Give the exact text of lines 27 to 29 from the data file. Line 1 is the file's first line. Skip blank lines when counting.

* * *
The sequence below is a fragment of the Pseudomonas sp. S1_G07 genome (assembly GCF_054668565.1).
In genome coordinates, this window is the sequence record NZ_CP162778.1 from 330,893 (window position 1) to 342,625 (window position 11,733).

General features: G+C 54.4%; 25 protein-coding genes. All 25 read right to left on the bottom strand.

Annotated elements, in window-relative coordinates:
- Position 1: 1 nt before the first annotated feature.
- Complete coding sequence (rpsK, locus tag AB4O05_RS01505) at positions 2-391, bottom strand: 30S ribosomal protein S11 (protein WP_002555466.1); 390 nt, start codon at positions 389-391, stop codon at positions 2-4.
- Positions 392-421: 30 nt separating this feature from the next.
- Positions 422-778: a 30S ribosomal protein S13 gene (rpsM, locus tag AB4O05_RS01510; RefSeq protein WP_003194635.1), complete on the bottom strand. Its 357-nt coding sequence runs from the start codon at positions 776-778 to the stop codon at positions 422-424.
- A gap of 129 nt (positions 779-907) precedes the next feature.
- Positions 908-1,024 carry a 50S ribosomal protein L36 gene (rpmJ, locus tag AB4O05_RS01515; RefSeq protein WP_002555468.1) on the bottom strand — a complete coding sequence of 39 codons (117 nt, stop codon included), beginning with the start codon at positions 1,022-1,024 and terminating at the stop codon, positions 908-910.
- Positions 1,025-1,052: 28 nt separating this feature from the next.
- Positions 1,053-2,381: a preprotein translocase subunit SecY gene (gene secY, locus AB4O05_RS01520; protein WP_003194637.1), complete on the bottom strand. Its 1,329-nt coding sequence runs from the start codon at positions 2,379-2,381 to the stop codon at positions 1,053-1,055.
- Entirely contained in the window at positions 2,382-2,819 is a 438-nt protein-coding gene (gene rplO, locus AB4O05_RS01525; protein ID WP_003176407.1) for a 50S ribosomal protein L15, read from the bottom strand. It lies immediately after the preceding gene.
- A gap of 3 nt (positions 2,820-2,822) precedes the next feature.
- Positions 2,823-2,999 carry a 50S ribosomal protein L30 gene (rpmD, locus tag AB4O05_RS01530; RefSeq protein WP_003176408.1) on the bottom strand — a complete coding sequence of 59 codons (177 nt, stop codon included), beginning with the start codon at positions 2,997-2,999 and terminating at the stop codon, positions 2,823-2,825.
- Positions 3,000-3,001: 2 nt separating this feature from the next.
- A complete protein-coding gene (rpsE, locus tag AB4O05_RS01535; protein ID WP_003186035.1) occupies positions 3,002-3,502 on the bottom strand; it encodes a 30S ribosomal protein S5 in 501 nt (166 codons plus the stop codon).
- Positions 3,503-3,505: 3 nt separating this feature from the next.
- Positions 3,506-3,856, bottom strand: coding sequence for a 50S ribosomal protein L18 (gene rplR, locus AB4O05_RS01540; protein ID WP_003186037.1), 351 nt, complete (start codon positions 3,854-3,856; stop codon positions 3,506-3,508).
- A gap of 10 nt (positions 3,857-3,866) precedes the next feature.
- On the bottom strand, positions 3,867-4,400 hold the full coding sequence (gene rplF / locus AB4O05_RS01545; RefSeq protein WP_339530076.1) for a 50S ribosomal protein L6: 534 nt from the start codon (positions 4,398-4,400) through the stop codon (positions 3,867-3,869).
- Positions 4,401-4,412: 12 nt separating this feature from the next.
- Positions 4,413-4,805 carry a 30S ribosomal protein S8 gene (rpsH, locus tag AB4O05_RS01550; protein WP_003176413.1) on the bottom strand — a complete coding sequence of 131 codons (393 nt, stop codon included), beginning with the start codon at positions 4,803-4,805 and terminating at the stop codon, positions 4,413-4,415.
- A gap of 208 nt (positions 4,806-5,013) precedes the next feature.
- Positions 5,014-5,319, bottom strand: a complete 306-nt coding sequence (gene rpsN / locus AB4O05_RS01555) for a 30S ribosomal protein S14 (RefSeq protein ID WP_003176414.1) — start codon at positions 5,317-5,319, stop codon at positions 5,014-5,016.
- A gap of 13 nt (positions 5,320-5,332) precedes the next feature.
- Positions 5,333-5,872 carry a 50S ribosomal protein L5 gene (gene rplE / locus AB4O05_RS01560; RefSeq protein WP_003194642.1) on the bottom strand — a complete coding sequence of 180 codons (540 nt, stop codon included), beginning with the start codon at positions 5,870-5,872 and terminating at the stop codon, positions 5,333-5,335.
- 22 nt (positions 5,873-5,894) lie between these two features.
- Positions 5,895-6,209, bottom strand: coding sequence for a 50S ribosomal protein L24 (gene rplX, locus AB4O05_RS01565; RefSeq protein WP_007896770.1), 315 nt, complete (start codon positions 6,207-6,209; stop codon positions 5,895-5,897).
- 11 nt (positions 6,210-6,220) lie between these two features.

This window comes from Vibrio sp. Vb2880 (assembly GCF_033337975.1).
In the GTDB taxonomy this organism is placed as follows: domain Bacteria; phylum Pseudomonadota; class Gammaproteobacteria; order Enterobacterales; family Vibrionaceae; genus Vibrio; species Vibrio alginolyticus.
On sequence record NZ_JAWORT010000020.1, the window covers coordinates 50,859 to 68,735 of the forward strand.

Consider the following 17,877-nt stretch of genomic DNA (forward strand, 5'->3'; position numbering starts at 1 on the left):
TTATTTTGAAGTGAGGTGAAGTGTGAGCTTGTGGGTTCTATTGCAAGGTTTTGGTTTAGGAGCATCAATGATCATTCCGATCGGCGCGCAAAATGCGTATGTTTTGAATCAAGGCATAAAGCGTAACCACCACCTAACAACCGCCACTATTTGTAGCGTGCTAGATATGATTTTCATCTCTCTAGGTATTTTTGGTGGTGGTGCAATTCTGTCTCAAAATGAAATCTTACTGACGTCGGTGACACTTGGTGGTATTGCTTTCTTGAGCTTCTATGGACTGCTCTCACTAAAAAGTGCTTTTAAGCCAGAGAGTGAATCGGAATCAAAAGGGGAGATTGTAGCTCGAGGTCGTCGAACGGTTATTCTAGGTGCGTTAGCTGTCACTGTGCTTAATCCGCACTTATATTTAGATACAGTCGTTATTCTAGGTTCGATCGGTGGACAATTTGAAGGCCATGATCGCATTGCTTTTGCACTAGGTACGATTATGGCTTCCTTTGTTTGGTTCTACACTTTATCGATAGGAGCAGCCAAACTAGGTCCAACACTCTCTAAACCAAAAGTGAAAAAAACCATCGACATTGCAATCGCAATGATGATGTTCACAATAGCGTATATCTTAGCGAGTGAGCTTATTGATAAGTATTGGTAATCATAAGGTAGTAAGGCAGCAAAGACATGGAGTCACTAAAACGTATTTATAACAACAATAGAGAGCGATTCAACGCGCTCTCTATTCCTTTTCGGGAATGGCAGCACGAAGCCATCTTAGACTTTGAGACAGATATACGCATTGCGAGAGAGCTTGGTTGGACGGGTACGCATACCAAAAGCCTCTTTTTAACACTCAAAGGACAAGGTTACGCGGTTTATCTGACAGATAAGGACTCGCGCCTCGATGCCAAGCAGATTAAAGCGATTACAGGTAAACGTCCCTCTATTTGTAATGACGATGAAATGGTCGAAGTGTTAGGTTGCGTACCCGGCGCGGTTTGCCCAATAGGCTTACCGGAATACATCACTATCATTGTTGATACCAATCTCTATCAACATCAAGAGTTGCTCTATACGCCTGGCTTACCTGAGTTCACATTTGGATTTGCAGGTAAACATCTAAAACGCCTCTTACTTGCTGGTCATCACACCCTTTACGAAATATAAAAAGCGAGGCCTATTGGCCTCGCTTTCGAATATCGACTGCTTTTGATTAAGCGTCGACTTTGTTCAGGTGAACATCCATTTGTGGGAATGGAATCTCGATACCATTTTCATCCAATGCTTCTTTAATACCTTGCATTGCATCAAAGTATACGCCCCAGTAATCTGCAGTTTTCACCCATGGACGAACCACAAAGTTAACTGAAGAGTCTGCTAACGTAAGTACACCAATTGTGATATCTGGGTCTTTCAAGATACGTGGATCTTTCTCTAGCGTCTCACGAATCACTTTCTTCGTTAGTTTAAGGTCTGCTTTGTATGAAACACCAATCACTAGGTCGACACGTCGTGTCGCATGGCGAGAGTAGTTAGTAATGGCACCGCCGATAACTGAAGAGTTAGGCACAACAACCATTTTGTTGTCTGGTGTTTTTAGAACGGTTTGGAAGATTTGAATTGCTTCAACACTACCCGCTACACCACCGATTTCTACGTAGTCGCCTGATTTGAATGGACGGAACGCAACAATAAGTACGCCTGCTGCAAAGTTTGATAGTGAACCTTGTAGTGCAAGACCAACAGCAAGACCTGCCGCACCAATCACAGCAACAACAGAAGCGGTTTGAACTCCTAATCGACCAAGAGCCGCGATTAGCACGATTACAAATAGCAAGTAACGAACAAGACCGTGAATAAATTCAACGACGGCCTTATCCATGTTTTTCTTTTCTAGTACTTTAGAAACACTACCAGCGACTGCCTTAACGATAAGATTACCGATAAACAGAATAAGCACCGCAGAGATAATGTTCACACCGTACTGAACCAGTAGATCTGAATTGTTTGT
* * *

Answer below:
- Positions 5,333-5,872 carry a 50S ribosomal protein L5 gene (gene rplE / locus AB4O05_RS01560; RefSeq protein WP_003194642.1) on the bottom strand — a complete coding sequence of 180 codons (540 nt, stop codon included), beginning with the start codon at positions 5,870-5,872 and terminating at the stop codon, positions 5,333-5,335.
- 22 nt (positions 5,873-5,894) lie between these two features.
- Positions 5,895-6,209, bottom strand: coding sequence for a 50S ribosomal protein L24 (gene rplX, locus AB4O05_RS01565; RefSeq protein WP_007896770.1), 315 nt, complete (start codon positions 6,207-6,209; stop codon positions 5,895-5,897).